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Our September Morning Basket

Books have always filled up our mornings, but this school year I wanted to add a bit more structure. So I created a reading morning basket. In the past we would usually read chapter books or whatever picture book caught our fancy.  It was great but we weren't learning as much about composers, artists, poets, nature, etc as I would of liked. We would randomly study them once in awhile but I wanted a dedicate time to exploring these "non-core' subjects. As I've learned more about education; I've discovered that these "non-essentials" actually lay a great foundation for learning to be built upon. They give children a taste for the exceptional - thus, they are essential!

While I am very thankful for the public education I received; (I think Iowa has some of the best public schools in the country!) my knowledge in these areas is lacking. Honestly, I'm really learning right along with my kiddos so finding quality books/materials has been a huge blessing to me. 
I call it our morning basket and we do dig into it everyday during breakfast but that's not the only time I pull it out. Usually we also pull it out again in the afternoon or sometimes when we just need a break. Reading aloud is a great way for my family to de-stress and recharge. While I read the kiddos will frequently draw or sometimes play with blocks. 

We start our morning time by each of the kiddos reading a poem twice. For breakfast we always have sometimes savory (like eggs) and sometime sweet (like a dutch baby); they read after they finish their savory and before they move on to the sweet. They also choose one poem to memorize.

This month our poet was Robert Louis Stevenson. We've owned A Child's Garden of Verses for awhile so the kids were already familiar with these poems. Homeschooling or not, I think this book belongs on every child's bookshelf. There are a couple different versions; we like the ones illustrated by Gyo Fujikawa  or the Provensens the best. We love biographical books at our house and I hope to find one for every poet we study. This Young Storyteller book was a perfect find. While it is some what fictionalized it's very well written and shared a lot about Stevenson's childhood. Big Buddy is a huge audio book listener so in his free-time he also listened to Treasure Island on Hoopla.

Our artist for the month was Botticelli. In the summer I ordered several artists' print packs from Simple Charlotte Mason. She also sells portfolio kits that come with a biography and steps to do a picture study. I went with just the prints because our local library is pretty impressive and I was sure we'd be able to find books for each artist. If you are are studying renaissance art I highly recommend The Renaissance Art Book which covers the work of five different artists.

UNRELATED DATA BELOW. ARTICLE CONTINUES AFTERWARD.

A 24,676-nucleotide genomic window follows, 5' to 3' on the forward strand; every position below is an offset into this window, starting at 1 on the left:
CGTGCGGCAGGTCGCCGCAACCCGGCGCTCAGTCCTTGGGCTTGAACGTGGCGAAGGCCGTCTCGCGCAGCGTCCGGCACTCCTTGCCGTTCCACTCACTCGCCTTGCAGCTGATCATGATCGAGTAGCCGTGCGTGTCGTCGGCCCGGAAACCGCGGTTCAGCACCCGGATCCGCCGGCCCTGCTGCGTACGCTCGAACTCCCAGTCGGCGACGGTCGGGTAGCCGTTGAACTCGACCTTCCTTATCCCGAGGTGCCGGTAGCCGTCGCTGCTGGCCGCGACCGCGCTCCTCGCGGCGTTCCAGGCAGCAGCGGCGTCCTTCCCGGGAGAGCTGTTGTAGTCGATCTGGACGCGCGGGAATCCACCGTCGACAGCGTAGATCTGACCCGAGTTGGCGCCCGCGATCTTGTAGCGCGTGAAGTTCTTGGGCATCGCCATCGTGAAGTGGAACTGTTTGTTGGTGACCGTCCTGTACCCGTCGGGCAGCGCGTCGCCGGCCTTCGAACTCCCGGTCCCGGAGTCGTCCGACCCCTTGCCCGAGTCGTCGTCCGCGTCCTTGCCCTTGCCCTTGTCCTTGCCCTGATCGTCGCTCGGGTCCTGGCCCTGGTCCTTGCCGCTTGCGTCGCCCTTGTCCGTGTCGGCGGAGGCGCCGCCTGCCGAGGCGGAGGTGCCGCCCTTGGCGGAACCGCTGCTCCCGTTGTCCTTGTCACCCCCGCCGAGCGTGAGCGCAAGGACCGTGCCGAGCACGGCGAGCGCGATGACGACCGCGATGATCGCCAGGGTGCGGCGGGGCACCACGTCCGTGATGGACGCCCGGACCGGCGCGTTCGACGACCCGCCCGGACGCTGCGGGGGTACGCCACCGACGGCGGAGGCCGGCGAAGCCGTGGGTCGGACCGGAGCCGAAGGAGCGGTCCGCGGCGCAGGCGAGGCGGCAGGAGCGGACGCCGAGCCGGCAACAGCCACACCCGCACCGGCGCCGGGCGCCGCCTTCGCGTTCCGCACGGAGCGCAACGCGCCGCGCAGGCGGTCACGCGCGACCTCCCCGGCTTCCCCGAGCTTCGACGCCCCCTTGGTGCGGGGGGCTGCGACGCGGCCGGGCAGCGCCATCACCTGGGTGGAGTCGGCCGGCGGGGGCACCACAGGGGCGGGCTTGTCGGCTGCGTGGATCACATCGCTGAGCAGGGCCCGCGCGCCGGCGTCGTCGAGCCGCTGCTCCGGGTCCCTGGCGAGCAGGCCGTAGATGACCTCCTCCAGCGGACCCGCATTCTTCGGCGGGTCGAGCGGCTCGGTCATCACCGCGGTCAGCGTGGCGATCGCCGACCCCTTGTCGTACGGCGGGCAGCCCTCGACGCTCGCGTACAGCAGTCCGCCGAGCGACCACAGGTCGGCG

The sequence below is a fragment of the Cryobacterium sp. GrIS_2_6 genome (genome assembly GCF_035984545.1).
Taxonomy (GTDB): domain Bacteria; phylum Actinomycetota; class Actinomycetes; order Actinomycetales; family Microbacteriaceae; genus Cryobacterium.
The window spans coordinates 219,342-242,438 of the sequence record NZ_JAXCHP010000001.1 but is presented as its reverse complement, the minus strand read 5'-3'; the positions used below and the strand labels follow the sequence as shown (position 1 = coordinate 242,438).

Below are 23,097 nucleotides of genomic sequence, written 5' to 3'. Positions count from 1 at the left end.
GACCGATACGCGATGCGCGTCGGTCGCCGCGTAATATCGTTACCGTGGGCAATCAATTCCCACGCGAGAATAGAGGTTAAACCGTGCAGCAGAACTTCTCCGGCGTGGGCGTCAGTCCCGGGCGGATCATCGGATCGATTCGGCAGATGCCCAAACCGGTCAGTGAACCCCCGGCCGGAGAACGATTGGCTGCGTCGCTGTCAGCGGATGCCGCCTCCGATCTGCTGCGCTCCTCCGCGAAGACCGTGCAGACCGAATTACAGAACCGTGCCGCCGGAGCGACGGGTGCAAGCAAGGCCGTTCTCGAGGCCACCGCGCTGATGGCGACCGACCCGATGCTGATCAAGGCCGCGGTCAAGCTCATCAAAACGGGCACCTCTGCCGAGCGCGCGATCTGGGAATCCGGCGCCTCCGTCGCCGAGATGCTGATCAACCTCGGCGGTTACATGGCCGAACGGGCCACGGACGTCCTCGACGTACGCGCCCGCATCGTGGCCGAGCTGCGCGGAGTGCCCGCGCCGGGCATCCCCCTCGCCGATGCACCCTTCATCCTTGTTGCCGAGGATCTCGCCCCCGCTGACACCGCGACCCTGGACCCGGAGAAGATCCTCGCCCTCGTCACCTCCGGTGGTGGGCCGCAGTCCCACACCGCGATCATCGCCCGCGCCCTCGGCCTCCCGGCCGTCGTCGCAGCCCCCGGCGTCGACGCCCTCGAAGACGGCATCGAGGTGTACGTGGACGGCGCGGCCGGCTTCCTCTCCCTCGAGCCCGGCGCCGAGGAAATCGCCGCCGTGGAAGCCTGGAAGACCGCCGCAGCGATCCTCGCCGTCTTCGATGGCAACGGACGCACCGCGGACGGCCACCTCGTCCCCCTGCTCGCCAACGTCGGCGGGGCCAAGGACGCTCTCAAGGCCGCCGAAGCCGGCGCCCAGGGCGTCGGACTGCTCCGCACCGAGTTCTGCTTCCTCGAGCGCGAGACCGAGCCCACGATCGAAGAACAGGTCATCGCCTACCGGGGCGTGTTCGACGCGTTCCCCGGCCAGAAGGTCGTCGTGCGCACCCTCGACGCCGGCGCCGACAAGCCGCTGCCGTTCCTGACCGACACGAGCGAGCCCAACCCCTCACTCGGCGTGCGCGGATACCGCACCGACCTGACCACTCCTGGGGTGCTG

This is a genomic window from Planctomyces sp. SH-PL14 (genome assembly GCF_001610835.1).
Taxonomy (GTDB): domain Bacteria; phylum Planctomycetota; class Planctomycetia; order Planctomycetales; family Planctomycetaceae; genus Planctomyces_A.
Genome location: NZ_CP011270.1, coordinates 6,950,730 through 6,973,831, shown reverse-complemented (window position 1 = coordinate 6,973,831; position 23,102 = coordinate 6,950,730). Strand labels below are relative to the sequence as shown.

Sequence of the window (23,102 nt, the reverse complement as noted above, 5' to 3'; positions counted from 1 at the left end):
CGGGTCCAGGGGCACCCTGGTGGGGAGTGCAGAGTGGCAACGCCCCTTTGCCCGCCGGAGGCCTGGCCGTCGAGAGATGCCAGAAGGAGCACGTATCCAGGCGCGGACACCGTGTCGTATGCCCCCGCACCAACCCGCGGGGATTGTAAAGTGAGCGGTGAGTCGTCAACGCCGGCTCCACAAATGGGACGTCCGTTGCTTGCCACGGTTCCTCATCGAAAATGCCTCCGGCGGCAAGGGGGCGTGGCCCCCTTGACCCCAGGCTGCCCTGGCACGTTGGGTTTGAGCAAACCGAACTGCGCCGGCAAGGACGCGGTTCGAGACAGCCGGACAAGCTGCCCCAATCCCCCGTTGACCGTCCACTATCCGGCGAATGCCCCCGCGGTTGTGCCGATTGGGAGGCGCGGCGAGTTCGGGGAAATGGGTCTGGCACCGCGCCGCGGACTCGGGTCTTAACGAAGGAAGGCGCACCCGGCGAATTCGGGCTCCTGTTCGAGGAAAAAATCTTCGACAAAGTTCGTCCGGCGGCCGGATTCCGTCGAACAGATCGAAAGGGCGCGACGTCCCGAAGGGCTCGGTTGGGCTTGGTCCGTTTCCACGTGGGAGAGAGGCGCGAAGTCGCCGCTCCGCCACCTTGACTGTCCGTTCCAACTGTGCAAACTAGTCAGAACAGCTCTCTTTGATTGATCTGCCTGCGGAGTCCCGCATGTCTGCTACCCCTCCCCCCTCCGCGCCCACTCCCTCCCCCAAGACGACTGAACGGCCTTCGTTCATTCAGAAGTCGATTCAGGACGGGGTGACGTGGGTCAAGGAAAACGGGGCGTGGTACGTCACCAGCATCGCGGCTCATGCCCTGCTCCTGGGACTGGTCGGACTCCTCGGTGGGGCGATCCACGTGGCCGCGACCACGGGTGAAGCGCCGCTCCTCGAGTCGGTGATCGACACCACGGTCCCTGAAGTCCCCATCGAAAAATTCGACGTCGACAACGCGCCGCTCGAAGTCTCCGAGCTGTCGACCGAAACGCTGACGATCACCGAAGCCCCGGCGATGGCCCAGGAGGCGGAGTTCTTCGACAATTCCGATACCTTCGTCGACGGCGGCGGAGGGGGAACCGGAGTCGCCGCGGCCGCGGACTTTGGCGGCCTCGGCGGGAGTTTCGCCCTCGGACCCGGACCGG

Our composer of the month was Bach. For each composer we will study this year I ordered a Music Masters Introduction the Classics CD. We listened to the biographical story while we were in the car and then would listen to the music as we cleaned up or did individual work. I also highly recommended the Great Musicians Series. It's a biographical series written especially for children and focuses a lot on the childhood of each composer. 

We also read about different instrument in Those Amazing Musical Instruments! It comes with a cd-rom which was a nice touch because we were able to listen to each instrument play classical pieces. 

The Music of Life: Bartolomeo Cristofori & the Invention of the Piano was a happy find at the library. The boys just started taking piano lessons; so I was excited to find a book describing it's birth and it's inventor. 

Our recent read-aloud chapter book was Swallow and Amazons. I always like to supplement our chapter books with a few picture books. Cory the Cormoranttaught us a lot more about cormorants which is one of the things that struck the kiddos interests in the story. I'm also a bit of feminist and am hoping to raise some more; so Dare the Wind: The Record-breaking Voyage of Eleanor Prentiss and the Flying Cloud was exactly the book we needed to add to our discussion on sailing. 
Below is some other random books that made it into our morning basket. The watercolor pictures in Goodbye Summer Hello Autumn were so captivating that we spent awhile examining them. The children are taking an earth science and American history class at a co-op so we read a few books to expand on what they are learning. 

Our whole family loves being outdoors and examining nature but I want us to become more knowledge about the things we are seeing. In order to do this I'm hoping to find local nature books we can read through each month. Last month we read about a different birds each day in Backyard Birds of Illinois
I am hoping to also add some Shakespeare in to the mix. I'm think I will hold off for a couple months though. I'm learning it's best not to try to add all the new things at steps my friends, baby steps. 

Do you have a morning basket? If so I'd love to hear about what your favorite resources are?


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